While benchmarking might feel like copying from others, used correctly it's the simple, logical act of learning from others, says Ray Wilkinson
Since I took my first exam at school, I have had it drummed into me that copying from others so you can get a better mark was a bad thing. But is it wrong in business to learn from others in order to improve your organisation's performance? The answer has to be: it depends. If you're doing it by benchmarking, using a proper code of conduct such as the European one developed by the Benchmarking Institute, then it is definitely OK to learn from others.
Sometimes people criticize benchmarking for being a 'me too' strategy that, if adopted, will always mean they are playing catch up with the competitors they're benchmarking against. That viewpoint doesn't take into account the breadth of partners with whom you can benchmark (notice I use the word "with" rather than "against") and the ways to ensure the practice you implement is going to work effectively in your organization. Here are my top tips for getting the best out of benchmarking:
1. Do it for the right reasons
If you're doing it merely to justify your position, don't bother. Knowing where you sit in the pecking order might be important, but it is not just about that. You probably already know you want to improve; actually, you want to know which processes to focus on, how to improve them and what you need to do to be the best.
2. Know yourself
Take a tip from Sun Tzu and take the time to "know yourself" thoroughly before you start benchmarking externally. When you've identified best practice you're going to have to adapt it to suit you before you can implement it successfully. So train your benchmarking team and get them to follow a robust process — as my Nan used to be fond of reminding me as a child when I wanted to cut corners with my homework: "If something's worth doing, it's worth doing well".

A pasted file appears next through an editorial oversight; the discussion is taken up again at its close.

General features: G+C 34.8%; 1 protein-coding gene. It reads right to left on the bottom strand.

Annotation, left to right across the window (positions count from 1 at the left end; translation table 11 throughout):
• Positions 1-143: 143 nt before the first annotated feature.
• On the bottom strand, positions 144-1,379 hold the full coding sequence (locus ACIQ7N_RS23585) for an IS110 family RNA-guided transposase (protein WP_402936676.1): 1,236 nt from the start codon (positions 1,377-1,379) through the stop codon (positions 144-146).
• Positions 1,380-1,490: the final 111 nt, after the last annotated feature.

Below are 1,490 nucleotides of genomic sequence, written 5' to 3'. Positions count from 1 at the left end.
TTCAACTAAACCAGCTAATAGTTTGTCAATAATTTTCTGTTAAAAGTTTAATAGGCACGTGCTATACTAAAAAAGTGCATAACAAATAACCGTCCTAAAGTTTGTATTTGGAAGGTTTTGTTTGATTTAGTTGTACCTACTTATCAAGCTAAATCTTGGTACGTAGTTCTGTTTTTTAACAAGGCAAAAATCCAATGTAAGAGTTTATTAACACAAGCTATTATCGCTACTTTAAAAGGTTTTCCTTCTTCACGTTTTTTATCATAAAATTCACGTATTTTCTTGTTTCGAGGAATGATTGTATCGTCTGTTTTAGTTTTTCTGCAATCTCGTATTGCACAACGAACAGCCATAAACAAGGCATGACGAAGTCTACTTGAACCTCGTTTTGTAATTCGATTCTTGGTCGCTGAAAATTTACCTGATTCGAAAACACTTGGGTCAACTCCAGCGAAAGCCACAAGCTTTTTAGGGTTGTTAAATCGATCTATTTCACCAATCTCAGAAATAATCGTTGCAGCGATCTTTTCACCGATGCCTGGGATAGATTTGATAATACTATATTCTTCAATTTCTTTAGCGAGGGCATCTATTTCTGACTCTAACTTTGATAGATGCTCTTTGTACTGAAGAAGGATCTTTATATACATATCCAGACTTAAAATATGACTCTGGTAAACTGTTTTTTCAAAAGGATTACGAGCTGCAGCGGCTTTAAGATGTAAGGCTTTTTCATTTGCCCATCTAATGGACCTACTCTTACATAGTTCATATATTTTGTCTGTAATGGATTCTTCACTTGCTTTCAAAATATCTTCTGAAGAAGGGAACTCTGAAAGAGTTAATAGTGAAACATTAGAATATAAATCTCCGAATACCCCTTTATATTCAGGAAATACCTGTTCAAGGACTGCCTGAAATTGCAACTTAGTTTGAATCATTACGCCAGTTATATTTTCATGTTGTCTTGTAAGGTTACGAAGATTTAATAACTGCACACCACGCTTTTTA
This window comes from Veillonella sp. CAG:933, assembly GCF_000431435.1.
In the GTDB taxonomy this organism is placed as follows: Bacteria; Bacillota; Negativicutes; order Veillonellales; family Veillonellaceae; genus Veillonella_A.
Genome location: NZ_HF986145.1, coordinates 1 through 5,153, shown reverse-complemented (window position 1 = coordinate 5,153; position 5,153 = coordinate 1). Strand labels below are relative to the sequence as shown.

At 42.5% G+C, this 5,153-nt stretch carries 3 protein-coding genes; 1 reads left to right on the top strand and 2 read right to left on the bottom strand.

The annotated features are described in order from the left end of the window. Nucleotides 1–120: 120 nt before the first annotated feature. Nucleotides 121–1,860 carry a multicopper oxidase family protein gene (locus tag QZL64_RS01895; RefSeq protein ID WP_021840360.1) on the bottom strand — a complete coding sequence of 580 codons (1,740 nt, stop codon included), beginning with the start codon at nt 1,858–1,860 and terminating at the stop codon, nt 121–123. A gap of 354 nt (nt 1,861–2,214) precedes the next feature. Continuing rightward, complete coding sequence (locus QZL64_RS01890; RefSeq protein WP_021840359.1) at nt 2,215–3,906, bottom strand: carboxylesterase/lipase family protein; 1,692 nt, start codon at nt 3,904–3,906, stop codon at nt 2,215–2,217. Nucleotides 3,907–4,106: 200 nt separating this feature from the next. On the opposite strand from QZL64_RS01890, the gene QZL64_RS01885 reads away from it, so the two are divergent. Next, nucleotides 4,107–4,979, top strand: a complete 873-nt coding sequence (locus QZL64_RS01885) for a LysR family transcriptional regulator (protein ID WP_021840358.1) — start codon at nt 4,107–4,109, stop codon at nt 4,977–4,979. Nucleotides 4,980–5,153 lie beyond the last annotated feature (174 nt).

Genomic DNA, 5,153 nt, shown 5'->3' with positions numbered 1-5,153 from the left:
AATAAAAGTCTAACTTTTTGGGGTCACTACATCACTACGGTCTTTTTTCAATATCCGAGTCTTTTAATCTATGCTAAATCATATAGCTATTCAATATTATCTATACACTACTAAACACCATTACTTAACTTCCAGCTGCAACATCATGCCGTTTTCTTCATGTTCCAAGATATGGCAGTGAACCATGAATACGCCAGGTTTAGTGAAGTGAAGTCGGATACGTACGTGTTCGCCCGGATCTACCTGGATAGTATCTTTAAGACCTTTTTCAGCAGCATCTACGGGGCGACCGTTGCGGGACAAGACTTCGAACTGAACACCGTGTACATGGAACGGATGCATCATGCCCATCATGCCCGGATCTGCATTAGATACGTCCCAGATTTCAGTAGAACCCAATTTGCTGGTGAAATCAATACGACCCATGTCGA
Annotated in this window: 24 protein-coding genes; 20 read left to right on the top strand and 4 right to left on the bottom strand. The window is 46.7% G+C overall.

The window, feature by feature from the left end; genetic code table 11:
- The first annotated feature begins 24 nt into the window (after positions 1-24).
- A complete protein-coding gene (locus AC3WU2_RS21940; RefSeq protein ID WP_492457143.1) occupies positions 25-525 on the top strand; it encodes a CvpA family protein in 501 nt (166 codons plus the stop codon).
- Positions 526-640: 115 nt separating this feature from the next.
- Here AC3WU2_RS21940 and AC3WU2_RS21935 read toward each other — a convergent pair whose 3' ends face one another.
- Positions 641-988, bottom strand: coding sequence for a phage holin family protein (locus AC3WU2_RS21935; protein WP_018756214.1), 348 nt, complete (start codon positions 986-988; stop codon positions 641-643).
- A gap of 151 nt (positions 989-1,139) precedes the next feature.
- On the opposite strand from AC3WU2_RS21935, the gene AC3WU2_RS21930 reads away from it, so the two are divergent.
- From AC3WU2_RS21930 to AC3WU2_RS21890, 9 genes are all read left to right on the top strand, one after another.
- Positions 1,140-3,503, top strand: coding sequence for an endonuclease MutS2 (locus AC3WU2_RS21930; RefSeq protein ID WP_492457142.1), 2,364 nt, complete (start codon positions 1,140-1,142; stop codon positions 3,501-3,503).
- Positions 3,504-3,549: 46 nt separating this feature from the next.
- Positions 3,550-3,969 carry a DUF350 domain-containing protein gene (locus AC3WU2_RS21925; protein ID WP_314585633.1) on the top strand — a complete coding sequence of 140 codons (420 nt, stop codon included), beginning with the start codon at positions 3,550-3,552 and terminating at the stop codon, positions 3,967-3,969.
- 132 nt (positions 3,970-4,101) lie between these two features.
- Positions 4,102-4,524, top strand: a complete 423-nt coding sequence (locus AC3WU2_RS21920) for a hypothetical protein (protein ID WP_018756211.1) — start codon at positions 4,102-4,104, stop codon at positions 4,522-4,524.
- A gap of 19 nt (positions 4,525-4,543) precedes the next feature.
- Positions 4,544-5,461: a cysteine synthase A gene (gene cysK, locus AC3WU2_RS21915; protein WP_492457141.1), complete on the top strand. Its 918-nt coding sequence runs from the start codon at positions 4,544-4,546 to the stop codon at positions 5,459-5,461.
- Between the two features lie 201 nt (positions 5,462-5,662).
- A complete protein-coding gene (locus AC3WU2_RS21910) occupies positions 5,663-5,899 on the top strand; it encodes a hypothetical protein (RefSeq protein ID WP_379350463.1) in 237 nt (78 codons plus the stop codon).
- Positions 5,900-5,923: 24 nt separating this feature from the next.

3. Keep an open mind
You can learn from anyone. There are plenty of examples of imaginative benchmarking: hotel chains learning about occupancy from hospitals and logistics companies learning about supply chain management and delivery from undertakers. Don't limit your horizons to looking only at your competitors and those in your sector.
4. Reflect and improve
Review what you've done and the way you have done it so you can do it better next time. Think about reducing the time you spend beating yourself up about the things you've done wrong and try and spend more time focusing on the things you've done well so you can build on them.
Ray Wilkinson is Director of The Best Practice Club, which provides benchmarking and learning opportunities for large organisations through personalised service support and a self-administered knowledge management portal. Visit bpclub.com.
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